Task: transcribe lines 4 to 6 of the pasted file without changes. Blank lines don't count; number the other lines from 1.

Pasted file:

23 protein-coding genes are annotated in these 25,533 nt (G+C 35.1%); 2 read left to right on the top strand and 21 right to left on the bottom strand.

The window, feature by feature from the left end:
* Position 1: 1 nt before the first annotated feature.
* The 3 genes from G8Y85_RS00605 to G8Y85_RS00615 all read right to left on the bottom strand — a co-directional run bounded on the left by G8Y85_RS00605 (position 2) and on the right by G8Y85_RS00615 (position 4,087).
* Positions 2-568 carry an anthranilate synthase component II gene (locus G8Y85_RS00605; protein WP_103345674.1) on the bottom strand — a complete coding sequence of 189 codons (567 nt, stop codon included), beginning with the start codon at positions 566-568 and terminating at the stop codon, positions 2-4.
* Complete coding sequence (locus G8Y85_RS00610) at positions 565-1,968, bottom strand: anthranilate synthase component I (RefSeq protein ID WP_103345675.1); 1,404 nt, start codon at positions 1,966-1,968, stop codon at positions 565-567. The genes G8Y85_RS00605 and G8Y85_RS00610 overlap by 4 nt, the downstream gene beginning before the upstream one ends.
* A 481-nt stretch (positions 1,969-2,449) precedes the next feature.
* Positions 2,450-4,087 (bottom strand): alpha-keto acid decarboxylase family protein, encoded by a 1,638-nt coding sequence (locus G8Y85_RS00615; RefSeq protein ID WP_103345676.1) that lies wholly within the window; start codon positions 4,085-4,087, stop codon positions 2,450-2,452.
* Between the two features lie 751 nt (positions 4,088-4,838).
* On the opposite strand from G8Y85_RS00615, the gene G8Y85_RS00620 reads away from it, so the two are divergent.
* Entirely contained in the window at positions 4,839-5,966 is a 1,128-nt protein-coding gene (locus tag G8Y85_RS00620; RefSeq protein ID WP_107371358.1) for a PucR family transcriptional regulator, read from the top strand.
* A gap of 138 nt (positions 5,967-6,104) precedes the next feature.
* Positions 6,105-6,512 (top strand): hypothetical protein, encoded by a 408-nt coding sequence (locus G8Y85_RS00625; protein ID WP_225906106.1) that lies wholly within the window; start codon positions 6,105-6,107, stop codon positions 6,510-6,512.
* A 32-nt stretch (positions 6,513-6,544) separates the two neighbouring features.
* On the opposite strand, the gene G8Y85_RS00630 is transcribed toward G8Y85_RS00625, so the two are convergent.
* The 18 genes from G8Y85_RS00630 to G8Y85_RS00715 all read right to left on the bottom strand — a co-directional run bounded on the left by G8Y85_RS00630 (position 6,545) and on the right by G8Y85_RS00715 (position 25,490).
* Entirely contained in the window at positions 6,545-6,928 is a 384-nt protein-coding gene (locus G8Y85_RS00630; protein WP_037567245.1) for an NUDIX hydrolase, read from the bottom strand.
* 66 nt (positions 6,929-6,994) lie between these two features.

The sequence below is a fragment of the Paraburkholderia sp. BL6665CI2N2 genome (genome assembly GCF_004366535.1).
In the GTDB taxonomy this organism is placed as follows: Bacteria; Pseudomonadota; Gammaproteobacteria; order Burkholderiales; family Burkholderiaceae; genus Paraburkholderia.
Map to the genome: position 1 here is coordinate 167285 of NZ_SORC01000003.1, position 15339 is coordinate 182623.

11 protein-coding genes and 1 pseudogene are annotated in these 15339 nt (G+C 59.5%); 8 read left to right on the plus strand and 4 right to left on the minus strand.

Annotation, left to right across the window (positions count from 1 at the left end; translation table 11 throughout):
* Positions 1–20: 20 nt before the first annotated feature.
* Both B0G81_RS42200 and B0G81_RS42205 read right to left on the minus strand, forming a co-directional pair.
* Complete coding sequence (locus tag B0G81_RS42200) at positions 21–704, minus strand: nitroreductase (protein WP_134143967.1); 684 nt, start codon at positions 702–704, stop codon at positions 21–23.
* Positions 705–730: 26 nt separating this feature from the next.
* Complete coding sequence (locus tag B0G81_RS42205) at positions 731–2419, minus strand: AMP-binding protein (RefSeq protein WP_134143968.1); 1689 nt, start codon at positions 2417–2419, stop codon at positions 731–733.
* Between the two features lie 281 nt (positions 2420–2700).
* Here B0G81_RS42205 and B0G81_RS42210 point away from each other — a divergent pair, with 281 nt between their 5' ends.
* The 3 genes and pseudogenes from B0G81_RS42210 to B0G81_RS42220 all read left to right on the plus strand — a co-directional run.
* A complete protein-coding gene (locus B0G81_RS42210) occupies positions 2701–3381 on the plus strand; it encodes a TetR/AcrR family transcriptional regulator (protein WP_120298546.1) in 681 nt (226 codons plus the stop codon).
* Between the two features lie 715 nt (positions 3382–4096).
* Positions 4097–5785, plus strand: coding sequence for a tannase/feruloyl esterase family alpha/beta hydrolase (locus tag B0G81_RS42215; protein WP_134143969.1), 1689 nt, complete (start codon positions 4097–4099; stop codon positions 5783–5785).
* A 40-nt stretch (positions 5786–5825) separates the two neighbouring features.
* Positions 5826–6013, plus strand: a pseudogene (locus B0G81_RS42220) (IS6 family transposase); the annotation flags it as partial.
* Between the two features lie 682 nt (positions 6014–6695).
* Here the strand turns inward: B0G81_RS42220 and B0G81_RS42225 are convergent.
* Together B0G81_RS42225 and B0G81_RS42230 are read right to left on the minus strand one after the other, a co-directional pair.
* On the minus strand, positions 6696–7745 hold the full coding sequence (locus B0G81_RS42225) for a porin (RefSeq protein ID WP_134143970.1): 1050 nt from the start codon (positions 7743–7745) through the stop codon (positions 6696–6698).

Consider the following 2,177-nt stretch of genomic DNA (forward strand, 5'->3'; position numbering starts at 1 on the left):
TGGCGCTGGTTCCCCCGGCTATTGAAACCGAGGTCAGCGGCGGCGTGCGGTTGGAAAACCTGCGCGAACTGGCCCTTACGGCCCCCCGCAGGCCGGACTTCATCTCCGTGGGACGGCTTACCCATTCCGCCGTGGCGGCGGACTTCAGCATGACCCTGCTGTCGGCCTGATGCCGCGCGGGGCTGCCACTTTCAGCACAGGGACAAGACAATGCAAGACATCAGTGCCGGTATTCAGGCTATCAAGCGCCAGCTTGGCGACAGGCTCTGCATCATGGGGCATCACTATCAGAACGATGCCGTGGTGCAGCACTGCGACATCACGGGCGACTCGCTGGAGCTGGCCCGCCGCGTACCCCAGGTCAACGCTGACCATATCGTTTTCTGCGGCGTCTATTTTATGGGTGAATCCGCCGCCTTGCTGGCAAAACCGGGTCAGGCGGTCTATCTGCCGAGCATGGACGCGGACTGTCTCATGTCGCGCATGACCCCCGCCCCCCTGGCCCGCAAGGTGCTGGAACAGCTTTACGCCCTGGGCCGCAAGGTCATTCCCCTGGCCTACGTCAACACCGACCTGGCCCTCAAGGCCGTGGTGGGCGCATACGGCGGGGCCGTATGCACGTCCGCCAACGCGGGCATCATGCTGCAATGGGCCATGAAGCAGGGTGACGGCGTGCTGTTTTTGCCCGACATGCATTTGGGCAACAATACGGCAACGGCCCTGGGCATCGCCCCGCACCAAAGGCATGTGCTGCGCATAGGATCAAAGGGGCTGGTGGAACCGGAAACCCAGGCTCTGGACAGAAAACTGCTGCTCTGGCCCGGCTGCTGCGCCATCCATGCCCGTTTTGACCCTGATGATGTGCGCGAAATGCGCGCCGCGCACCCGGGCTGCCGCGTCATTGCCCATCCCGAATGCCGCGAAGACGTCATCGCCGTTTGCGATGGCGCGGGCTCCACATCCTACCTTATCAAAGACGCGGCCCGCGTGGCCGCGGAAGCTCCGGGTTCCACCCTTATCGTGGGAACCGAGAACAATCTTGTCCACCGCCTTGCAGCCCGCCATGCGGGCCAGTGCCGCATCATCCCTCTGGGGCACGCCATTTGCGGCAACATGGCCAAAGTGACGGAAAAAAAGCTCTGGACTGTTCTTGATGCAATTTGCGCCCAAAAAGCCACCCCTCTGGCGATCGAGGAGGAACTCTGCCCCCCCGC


* The 3 genes from G8Y85_RS00605 to G8Y85_RS00615 all read right to left on the bottom strand — a co-directional run bounded on the left by G8Y85_RS00605 (position 2) and on the right by G8Y85_RS00615 (position 4,087).
* Positions 2-568 carry an anthranilate synthase component II gene (locus G8Y85_RS00605; protein WP_103345674.1) on the bottom strand — a complete coding sequence of 189 codons (567 nt, stop codon included), beginning with the start codon at positions 566-568 and terminating at the stop codon, positions 2-4.
* Complete coding sequence (locus G8Y85_RS00610) at positions 565-1,968, bottom strand: anthranilate synthase component I (RefSeq protein ID WP_103345675.1); 1,404 nt, start codon at positions 1,966-1,968, stop codon at positions 565-567. The genes G8Y85_RS00605 and G8Y85_RS00610 overlap by 4 nt, the downstream gene beginning before the upstream one ends.